All in the camp make compromises. As Marlowe tells Grey, “We’re all liars. You’ve got to be a liar to stay alive.” But does the pressure cooker grind actually change a man’s nature—or bring out what was already inside him? King Rat seems to suggest the latter, and for many, the greatest terror is coming to terms with what lurks deep within. Corruption is everywhere and takes many forms, but as in everyday life, the truly diabolical are often the most self-righteous. Although maimed and scarred, physically and spiritually, these men have come to a new understanding of what life is, and the fuel that sustains it—be it food, camaraderie, faith, or pure hatred. Survival is not a matter of strength, but adaptability and mutation. Life is no longer just a heartbeat or pulse, but the ability to live in a cruel unconscionable world without being broken by despair. This is Genesis: Beginning again.

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Last edited by Mr. Arkadin on May 29th, 2010, 9:31 pm, edited 5 times in total.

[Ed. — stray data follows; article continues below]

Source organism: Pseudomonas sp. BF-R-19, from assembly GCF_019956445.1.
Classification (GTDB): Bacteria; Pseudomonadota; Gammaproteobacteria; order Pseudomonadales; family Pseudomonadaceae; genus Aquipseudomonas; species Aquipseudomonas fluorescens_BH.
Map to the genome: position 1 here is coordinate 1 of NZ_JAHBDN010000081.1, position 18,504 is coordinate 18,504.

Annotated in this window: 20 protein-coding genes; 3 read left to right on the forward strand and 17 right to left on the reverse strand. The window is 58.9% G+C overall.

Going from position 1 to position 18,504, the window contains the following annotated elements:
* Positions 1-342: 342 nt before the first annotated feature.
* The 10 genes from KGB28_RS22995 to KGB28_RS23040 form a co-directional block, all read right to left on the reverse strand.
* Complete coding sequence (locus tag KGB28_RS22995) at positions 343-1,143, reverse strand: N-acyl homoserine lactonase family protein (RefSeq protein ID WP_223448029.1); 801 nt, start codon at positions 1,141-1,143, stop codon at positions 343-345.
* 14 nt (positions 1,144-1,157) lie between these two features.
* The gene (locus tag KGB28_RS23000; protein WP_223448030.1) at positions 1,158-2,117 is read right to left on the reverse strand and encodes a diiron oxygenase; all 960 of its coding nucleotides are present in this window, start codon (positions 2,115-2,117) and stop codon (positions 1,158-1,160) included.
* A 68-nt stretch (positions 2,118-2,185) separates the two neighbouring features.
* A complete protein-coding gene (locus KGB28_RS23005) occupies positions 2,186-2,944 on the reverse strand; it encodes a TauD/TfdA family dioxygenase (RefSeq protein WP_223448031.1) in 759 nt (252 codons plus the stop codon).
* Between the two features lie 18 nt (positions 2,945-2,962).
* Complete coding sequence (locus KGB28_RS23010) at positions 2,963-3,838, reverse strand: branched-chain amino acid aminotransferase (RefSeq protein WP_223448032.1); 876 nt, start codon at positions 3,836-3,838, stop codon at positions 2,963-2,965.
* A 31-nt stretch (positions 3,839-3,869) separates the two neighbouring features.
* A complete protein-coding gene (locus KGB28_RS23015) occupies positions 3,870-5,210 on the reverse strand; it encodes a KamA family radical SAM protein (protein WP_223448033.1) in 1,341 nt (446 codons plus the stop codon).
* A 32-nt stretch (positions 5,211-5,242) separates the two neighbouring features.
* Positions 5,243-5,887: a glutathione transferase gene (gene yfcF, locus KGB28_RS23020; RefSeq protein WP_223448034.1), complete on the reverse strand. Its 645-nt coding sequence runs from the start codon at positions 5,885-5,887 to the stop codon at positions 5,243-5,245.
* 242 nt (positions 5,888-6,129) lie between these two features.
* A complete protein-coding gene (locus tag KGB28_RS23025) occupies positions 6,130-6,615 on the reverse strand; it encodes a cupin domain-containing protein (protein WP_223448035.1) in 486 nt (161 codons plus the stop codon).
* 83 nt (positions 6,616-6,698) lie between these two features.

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sugarpuss
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Post by sugarpuss »

Mr. Arkadin, I mentioned on the other board how much I wanted to see this movie. I watched it the other night and was surprised by how much I enjoyed it. It really exceeded my expectations.

I'm showing my age here, but the most I knew about George Segal was "Just Shoot Me" (Horrible show), the super dark comedy Where's Poppa? and to a lesser extent, Ship of Fools. I was blown away by how good he was as the King. There were moments, where he reminded me of Burt Lancaster in terms of bravado and charm. I thought James Fox was really good as well--they were a great pair together. Yin and Yang.